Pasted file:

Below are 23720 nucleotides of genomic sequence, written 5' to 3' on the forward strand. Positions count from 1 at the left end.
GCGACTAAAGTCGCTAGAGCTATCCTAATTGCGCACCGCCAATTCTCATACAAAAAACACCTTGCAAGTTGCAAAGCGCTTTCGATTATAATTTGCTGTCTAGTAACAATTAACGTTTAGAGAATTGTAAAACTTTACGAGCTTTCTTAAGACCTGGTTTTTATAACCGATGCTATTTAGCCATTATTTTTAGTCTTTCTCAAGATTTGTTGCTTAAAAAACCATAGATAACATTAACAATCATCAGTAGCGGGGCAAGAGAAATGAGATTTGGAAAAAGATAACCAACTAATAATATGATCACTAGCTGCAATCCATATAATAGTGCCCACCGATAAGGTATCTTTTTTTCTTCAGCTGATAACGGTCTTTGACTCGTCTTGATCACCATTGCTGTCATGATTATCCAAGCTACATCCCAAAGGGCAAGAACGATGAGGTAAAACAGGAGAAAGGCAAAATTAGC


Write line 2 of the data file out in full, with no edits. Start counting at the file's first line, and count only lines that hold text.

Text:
GCGACTAAAGTCGCTAGAGCTATCCTAATTGCGCACCGCCAATTCTCATACAAAAAACACCTTGCAAGTTGCAAAGCGCTTTCGATTATAATTTGCTGTCTAGTAACAATTAACGTTTAGAGAATTGTAAAACTTTACGAGCTTTCTTAAGACCTGGTTTTTATAACCGATGCTATTTAGCCATTATTTTTAGTCTTTCTCAAGATTTGTTGCTTAAAAAACCATAGATAACATTAACAATCATCAGTAGCGGGGCAAGAGAAATGAGATTTGGAAAAAGATAACCAACTAATAATATGATCACTAGCTGCAATCCATATAATAGTGCCCACCGATAAGGTATCTTTTTTTCTTCAGCTGATAACGGTCTTTGACTCGTCTTGATCACCATTGCTGTCATGATTATCCAAGCTACATCCCAAAGGGCAAGAACGATGAGGTAAAACAGGAGAAAGGCAAAATTAGC